10. Abolitionist Movement, 1830-1865

The goal of the Abolitionist Movement was to end slavery and racial discrimination. It took off in the 1830's and persisted for nearly 40 years. The abolitionists faced constant resistance and opposition from the government, states, and fellow citizens that eventually grew into the Civil War. Finally, in 1965, the 13th Amendment was passed to abolish slavery.

11. The Anti-War Movement, 1967-1972

There is some debate as to whether this movement actually helped to end the Vietnam War, but there's no denying the cultural and social significance of the anti-war protesting that happened in the late 60s and early 70s. At first, the protests started in general opposition to the war in Vietnam. But in 1971, when the Pentagon Papers were leaked to the press, the mood shifted. The Pentagon Papers contained about 7,000 pages worth of information on the war that the government had been trying to cover up, which made people angry. This set the precedence for the people's general mistrust of the government and reinforced the important role of the press to deliver the truth to the people.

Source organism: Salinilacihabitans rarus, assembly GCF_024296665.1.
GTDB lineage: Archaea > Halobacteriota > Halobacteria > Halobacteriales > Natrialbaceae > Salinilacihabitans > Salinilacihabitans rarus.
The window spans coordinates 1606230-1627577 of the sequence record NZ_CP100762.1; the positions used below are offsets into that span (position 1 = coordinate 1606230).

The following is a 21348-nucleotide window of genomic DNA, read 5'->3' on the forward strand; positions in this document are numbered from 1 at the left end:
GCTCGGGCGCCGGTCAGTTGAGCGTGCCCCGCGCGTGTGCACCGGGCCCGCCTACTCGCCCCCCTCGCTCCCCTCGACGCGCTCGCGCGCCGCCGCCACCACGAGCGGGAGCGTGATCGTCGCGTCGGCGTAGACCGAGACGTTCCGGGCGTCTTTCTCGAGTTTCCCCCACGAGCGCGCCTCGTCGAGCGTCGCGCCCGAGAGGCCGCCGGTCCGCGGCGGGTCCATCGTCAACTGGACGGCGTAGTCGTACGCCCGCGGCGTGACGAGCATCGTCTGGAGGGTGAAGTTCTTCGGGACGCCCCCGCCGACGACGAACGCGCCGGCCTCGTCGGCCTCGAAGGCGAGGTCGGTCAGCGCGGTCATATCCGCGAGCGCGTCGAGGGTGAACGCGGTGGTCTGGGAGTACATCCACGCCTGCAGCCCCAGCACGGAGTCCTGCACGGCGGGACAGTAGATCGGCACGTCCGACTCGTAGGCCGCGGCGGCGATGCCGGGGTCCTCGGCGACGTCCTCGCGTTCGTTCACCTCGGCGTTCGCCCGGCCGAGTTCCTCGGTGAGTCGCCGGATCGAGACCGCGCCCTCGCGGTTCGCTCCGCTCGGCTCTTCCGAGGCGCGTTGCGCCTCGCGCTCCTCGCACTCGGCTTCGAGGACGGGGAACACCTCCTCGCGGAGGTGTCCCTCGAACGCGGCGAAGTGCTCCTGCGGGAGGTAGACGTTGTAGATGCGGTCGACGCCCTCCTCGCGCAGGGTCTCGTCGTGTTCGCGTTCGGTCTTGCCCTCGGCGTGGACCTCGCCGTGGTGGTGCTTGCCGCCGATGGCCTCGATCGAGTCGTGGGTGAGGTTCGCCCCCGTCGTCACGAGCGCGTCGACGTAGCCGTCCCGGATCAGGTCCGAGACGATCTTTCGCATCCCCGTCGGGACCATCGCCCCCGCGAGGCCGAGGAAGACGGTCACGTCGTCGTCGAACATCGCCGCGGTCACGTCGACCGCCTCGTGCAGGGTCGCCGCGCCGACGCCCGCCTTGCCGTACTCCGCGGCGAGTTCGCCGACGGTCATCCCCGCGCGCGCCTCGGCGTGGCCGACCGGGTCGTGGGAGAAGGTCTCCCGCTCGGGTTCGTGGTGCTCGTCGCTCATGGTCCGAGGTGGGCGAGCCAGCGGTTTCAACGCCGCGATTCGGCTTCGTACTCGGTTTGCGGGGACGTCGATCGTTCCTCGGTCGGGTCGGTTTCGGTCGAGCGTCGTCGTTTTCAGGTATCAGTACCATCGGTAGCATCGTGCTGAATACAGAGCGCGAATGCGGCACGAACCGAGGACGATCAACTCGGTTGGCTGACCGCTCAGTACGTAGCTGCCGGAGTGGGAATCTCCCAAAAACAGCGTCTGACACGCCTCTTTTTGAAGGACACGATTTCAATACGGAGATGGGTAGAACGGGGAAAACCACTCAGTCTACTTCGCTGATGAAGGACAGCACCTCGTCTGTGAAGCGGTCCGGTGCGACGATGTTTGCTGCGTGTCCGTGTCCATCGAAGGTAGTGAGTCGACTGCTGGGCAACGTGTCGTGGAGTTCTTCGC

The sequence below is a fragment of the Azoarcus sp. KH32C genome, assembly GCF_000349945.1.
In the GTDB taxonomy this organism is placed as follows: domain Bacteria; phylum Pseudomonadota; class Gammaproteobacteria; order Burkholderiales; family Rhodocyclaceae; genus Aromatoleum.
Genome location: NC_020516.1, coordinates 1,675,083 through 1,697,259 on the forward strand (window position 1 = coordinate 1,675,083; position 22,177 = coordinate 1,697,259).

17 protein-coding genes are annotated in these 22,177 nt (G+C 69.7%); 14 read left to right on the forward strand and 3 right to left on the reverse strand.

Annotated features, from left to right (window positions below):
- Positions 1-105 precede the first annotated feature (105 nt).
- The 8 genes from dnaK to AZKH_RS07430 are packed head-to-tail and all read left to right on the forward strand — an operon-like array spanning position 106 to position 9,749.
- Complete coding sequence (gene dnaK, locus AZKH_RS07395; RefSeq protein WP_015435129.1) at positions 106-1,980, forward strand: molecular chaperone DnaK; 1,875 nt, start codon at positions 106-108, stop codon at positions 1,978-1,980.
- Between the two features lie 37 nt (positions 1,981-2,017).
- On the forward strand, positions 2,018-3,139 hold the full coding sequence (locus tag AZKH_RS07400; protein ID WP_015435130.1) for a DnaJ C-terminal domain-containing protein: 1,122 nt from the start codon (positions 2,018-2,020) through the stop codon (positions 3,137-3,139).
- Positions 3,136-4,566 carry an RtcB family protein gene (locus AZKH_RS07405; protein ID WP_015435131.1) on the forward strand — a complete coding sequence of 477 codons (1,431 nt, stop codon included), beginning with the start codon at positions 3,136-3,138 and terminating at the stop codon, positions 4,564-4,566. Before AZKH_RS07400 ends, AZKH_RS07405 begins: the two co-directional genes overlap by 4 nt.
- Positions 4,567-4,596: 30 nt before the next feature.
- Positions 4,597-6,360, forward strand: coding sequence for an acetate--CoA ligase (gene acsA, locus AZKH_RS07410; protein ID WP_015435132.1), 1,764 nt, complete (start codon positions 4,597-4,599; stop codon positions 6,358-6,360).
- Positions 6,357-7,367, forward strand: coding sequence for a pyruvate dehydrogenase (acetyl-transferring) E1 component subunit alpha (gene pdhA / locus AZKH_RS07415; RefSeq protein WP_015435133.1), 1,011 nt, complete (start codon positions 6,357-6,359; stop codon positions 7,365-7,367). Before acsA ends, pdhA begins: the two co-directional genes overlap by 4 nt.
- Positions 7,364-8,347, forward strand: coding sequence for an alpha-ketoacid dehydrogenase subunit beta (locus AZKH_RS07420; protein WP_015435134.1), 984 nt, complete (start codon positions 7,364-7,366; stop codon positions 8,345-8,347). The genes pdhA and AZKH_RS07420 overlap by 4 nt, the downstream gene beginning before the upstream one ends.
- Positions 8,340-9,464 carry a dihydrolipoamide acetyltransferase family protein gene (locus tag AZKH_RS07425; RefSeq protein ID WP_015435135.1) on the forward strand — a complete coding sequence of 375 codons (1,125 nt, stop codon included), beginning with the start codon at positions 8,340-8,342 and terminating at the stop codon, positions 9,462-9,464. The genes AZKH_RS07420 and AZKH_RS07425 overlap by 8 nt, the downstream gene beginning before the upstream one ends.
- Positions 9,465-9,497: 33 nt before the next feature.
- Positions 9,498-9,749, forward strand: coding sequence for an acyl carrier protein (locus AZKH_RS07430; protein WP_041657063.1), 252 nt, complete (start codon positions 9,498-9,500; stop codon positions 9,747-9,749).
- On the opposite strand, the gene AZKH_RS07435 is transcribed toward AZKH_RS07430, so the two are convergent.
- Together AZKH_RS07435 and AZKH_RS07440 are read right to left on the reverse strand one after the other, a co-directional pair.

12. The Storming of the Bastille, 1789

One of the more violent protests in world history, the Storming of the Bastille occurred in July of 1789. Tired of being ruled by a harsh monarchy, the French people stormed a state prison on the east side of Paris that had become a symbol of the government they despised. A violent battle ensued, which ended in the murder of the governor. This attack marked the beginning of the French Revolution, which ultimately led to the replacement of the monarchy with a republic government. The French still celebrate Bastille Day every year on July 14.